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Showing posts from October, 2015

Problems with Stress Testing

Since the 2008 financial crisis, banks around the globe have been subject to stress testing. The concept of stress testing is found in engineering (can bridges withstand wind speeds of x mph?), computer science, cardiology, birthing, nuclear power plants, etc.. In banking, the idea of stress testing is whether a bank can remain insolvent under certain economic scenarios (e.g., a fall in house prices, a rise in unemployment etc) and how it would fare if a 'tail event' were to hit the banking system (e.g., the failure of a major financial institution). Central banks conduct these tests to ensure that banks have enough capital to absorb losses which may occur under any of these circumstances. Below is a Bank of England video which explains how they go about stress testing banks. However, I have two issues with stress tests. First, stress testing makes banking stability akin to an engineering problem. But stress tests cannot pick up or model how human behaviour changes in reacti

Whither the Chinese Economy?

Tomorrow evening I will be speaking to the Mandarin Speakers Association in Belfast. The title of my talk is: Whither the Chinese Economy? My talk will very much be an outsider's perspective on the Chinese economy. I will also provide a long-run perspective by placing China's recent growth in the context of its long-run economic performance. In my talk I will be addressing the following three questions: 1. Why was China a laggard among major economies by 1800 and why did it remain so? 2. Why has China experienced unprecedented economic growth since 1978? 3. Can China avoid the 'Argentina trap'?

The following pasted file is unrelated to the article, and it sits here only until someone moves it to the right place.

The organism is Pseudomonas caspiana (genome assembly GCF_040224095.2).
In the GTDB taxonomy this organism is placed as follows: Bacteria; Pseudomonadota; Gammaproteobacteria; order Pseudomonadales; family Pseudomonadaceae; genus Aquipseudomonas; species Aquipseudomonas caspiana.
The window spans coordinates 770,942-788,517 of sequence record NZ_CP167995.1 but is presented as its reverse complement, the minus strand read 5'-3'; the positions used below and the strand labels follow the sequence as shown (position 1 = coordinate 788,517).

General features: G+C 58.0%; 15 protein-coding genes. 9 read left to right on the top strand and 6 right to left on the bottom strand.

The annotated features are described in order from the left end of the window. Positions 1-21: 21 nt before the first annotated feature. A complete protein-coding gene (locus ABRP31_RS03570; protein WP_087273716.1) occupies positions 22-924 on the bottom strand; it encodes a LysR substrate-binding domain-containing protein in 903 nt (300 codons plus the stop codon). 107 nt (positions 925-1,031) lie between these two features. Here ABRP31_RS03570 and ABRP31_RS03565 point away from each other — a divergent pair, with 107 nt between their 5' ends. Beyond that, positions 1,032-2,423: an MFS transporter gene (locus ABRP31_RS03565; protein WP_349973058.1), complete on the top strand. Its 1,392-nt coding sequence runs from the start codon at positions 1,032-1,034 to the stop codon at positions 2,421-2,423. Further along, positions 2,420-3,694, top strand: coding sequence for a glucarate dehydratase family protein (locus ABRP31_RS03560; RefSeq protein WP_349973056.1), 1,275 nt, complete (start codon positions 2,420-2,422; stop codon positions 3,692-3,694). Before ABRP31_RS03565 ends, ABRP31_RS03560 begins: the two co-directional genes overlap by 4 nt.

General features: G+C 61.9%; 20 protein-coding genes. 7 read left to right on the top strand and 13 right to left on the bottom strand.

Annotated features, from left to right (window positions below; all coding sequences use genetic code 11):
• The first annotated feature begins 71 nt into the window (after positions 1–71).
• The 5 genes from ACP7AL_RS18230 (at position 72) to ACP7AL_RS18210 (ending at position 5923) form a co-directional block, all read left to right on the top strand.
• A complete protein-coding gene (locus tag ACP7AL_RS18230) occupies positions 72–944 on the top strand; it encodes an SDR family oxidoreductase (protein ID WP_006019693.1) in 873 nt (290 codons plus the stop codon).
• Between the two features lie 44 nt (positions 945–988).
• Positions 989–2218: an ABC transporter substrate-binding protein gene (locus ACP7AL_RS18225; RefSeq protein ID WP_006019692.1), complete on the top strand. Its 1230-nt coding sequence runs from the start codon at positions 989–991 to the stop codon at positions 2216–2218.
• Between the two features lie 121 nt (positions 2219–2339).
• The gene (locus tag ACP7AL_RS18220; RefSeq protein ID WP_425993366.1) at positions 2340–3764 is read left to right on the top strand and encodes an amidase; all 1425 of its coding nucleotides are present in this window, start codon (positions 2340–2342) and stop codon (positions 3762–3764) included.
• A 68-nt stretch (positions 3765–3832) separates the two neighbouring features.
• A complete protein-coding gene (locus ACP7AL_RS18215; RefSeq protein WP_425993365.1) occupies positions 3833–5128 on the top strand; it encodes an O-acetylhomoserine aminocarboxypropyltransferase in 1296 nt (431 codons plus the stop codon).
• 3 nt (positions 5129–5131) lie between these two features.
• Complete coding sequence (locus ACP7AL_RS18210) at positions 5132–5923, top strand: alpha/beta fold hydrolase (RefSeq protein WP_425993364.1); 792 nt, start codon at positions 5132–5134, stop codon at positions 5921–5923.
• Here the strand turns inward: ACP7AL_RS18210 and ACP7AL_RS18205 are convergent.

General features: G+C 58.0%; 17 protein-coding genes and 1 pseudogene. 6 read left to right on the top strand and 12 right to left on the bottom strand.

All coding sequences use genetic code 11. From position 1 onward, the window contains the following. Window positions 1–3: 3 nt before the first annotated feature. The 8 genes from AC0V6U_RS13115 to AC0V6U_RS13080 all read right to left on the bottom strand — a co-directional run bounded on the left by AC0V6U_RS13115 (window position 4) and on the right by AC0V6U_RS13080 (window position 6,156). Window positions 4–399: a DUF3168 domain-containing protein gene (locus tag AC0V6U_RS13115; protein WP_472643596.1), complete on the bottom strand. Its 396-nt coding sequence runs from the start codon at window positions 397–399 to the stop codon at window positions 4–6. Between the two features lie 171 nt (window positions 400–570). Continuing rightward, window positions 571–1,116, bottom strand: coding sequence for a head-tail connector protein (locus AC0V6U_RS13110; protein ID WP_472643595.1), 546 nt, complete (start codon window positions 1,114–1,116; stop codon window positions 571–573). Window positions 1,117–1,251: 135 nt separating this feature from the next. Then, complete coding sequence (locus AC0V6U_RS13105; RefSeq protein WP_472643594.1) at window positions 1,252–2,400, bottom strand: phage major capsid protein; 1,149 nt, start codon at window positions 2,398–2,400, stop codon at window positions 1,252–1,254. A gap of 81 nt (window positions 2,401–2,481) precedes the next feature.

Railway Mania Interview on Share Radio

My colleague Gareth Campbell recently gave an interview on Share Radio about the railway mania. Gareth explains the role played by high dividends, uncalled capital and overexpansion in driving the boom and bust in railway shares. You can access the podcast at Gareth's Railway Mania website .  Gareth has written several seminal papers on the railway mania. He and I have written several papers on the mania, looking at the role of shareholders, managers, and the media in the railway mania. 

Why Was England the First Industrial Nation?

Why was England the first industrial nation? Why did the Industrial Revolution happen in the eighteenth century? In the coreecon video below, Oxford's Professor Bob Allen answers these questions. His main thesis is that it was high wages which pushed England to industrialise.

Israeli Bank Stock Crisis of 1983

The Share Centre's shareradio   station has an interesting series of podcasts on the History of Booms, Busts and Bubbles - click here . In this podcast , Richard Grossman gives an interview about the Israeli Bank Stock Crisis of 1983. I didn't know much about this crisis until I listened to this podcast, but is a fascintating story. The crisis was so severe that Israeli banks had to be nationalised. The really interesting thing to me was that Israeli banks (and their pension funds) were buying their own shares!

Meredith's Musings

Queen's Management School has started its first blog. The blog is called Meredith's Musings after Professor Hugh O. Meredith, a professor of economics in the School from 1911 to 1945. I have written the first post which provides some background on Meredith's career and how the Management School today is continuing the traditions started by Meredith - influencing other disciplines and trailblazing research which speaks to policy debates. Meredith's famous economic history textbook Me beside a painting of Professor Hugh O. Meredith